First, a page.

Do not miss Samuel Goldman’s detailed autopsy on the death of conservatism. It is 100% right and 100% required reading.
The classical liberalism I have tried to describe is characteristically skeptical of executive power, particularly as an instrument for renovating constitutions whether written or unwritten. The reactionary tendency, by contrast, sees a strong executive as the only viable weapon against managerialism [i.e. the encroachments of the unconstitutional administrative state]. This analysis has become a central feature of the theoretical case for Donald Trump. His combativeness, unpredictability, and indifference to expert opinion are seen not as defects of character but as tactical advantages over the bureaucracy…
Having failed (along with many, indeed most political observers) to accurately predict the outcome of the election, I hesitate to offer forecasts of the development of conservatism…So I will conclude by sketching a scenario that I regard as plausible, if far from certain. It involves the comprehensive Trumpification of “official” conservatism. That would mean the ascendance of certain reactionary features, including demotic style and an emphasis on executive power.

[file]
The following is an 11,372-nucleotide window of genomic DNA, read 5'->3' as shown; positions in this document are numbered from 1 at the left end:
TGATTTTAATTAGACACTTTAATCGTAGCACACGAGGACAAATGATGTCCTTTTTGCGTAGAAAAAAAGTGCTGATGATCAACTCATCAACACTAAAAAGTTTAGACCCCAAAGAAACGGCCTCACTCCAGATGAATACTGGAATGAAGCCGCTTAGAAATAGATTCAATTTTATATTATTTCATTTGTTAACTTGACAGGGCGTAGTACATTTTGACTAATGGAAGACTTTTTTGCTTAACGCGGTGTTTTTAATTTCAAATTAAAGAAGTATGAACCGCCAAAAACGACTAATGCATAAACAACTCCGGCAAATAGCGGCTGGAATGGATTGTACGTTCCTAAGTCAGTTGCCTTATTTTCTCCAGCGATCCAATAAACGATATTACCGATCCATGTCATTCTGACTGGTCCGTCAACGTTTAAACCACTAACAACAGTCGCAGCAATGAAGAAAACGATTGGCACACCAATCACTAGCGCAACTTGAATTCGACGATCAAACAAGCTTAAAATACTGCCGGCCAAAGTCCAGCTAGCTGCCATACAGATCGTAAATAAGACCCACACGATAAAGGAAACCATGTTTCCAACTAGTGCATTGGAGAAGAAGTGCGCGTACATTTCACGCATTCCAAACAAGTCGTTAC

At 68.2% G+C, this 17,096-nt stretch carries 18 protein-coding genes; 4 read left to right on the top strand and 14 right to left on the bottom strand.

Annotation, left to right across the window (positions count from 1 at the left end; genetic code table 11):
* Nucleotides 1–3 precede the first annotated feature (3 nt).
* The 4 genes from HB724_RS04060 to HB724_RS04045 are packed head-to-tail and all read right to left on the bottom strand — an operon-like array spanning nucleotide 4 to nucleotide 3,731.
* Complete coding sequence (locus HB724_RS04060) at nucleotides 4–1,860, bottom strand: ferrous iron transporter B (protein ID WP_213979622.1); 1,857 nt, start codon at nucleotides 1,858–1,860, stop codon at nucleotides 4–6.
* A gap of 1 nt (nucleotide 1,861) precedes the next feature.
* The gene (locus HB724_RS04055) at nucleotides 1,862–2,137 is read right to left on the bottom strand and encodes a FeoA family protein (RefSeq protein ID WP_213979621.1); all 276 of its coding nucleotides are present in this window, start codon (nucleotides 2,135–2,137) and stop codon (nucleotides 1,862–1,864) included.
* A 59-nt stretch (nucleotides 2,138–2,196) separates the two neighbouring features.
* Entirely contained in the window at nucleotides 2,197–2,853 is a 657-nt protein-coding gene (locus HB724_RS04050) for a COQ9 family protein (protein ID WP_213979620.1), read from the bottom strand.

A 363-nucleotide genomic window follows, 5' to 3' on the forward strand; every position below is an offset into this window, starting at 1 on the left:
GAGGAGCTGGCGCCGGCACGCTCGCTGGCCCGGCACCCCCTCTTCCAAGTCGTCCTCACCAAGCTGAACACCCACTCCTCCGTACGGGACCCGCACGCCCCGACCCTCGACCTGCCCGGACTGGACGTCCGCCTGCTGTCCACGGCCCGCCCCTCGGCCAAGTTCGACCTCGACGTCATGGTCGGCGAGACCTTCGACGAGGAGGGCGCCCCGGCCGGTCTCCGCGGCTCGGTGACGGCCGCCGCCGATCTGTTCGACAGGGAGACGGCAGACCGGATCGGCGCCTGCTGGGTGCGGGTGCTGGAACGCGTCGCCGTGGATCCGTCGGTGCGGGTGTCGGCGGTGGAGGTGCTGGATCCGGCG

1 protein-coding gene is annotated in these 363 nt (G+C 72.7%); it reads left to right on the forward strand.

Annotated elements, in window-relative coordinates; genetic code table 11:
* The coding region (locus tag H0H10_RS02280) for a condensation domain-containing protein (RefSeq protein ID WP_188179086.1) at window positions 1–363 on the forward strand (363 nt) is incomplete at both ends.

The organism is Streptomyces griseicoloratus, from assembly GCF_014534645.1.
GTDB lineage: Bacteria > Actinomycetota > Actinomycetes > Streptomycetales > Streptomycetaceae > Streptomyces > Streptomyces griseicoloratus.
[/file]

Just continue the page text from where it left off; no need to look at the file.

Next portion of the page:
Goldman, with self-conscious irony, wants us to accept that prospects for saving conservatism are “hopeless” and simulteneously “remain determined to make them otherwise.” However, I do think it’s time to start discussing the death of conservatism as a practical certainty. I am increasingly convinced that the marriage can’t be saved. If there is hope, it lies elsewhere.
Nonetheless, those of us who used to belong to conservatism (back when there was such a thing) continue to exist as a somewhat coherent group. In that light, I think the future of American politics largely hangs on whether this can be done; this seems to me one of the more necessary conditions for doing it.